After a woman has had an abnormal cervical/Pap smear it is necessary to examine her cervix with a special binocular microsocope - a colposcope. The woman to be examined sits on a special couch which supports her legs and a speculum is passed to visualise the cervix (just like having a smear).


To identify the site, grade and shape of the abnormal area of cells, the doctor carrying out the colposcopy examination will stain the cervix in the area of the Transformation Zone (TZ).


A solution of acetic acid (which smells like vinegar) is gently wiped on the cervix with a long 'Q' tip. Abnormal dyskaryotic/dysplastic cells will stain white and, as a generalisation, the more dense the white area becomes the higher the grade of abnormality.


A water-based solution of iodine is then gently applied to the rest of the cervix to identify the complete area of abnormality. With iodine, the normal cells stain jet black and the abnormal cells stain yellow.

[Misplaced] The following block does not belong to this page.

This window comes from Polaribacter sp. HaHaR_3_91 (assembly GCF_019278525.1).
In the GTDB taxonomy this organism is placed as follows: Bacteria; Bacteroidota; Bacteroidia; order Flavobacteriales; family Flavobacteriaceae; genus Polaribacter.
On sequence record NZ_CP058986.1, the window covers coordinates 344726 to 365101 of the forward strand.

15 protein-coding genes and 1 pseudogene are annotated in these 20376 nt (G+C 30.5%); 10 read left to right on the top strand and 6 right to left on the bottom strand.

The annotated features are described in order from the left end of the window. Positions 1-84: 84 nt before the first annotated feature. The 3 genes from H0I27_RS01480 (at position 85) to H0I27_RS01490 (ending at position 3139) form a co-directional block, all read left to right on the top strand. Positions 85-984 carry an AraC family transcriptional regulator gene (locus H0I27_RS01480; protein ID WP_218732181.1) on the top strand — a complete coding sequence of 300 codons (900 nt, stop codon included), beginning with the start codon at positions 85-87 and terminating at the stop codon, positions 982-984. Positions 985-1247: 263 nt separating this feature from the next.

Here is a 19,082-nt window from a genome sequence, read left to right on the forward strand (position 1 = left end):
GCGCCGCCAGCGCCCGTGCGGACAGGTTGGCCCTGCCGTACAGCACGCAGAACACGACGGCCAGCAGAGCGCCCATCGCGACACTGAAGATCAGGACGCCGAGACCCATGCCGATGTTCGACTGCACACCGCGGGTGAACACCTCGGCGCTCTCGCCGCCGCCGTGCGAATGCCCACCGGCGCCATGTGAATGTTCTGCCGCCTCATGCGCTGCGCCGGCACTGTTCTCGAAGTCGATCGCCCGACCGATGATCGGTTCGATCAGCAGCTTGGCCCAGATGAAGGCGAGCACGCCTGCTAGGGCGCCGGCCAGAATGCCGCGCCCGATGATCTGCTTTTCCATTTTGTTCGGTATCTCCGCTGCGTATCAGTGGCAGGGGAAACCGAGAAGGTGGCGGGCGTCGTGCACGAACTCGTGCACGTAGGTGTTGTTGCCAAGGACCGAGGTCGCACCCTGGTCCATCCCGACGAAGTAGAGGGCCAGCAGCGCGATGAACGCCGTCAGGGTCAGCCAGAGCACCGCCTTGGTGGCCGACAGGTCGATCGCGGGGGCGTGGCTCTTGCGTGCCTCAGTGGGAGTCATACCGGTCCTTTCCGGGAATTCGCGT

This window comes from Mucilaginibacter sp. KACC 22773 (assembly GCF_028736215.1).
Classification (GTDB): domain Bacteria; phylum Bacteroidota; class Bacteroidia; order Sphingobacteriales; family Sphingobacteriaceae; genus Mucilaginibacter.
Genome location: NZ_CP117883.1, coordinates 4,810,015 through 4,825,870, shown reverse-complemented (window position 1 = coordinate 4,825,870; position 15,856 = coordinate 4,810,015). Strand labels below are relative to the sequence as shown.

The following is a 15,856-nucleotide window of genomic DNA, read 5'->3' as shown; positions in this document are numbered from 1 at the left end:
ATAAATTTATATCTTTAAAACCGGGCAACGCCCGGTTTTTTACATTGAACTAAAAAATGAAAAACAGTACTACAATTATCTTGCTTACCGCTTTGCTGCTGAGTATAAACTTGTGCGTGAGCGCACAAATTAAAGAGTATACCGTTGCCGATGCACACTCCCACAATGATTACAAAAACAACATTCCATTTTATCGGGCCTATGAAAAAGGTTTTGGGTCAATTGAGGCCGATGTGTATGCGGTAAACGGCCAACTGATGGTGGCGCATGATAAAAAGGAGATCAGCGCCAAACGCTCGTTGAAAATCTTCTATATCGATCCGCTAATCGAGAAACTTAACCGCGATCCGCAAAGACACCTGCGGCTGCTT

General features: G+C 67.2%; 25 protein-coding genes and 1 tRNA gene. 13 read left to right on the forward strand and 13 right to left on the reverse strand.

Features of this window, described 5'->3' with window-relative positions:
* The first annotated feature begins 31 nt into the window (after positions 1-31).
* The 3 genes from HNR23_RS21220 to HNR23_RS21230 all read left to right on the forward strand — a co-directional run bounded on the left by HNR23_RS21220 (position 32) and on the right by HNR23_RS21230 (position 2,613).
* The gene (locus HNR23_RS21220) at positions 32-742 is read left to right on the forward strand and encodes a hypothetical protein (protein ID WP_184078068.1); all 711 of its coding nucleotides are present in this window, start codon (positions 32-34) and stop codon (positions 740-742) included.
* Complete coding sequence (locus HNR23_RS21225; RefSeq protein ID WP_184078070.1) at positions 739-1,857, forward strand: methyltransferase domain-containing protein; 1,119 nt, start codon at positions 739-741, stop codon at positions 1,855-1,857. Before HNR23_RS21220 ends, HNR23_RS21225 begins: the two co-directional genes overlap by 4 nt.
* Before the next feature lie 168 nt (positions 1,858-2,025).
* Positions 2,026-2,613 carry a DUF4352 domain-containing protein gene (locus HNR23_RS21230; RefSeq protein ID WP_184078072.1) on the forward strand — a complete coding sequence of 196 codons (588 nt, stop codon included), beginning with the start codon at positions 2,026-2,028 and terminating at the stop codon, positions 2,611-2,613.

In most cases there is good correlation between the abnormality suggested by the cervical smear and the appearances seen through the colposcope. In cases of doubt a small biopsy can be taken from the worst looking area for analysis. This is carried out using special biopsy forceps which look like a bird's beak and remove a small fragment of tissue with minimal discomfort.


Women who have an obvious abnormality at colposcopy, or who have a positive biopsy result will proceed to treatment. The most common form of treatment is called LLETZ (Large Loop Excision of the Transformation Zone) in the UK, and LEEP (Loop Electro-Excision Procedure) elsewhere.


Treatment by LLETZ can take place at the end of the colposcopy examination during the same clinic visit. This is called "See and Treat". Alternatively, treatment may be carried out at a separate, later visit.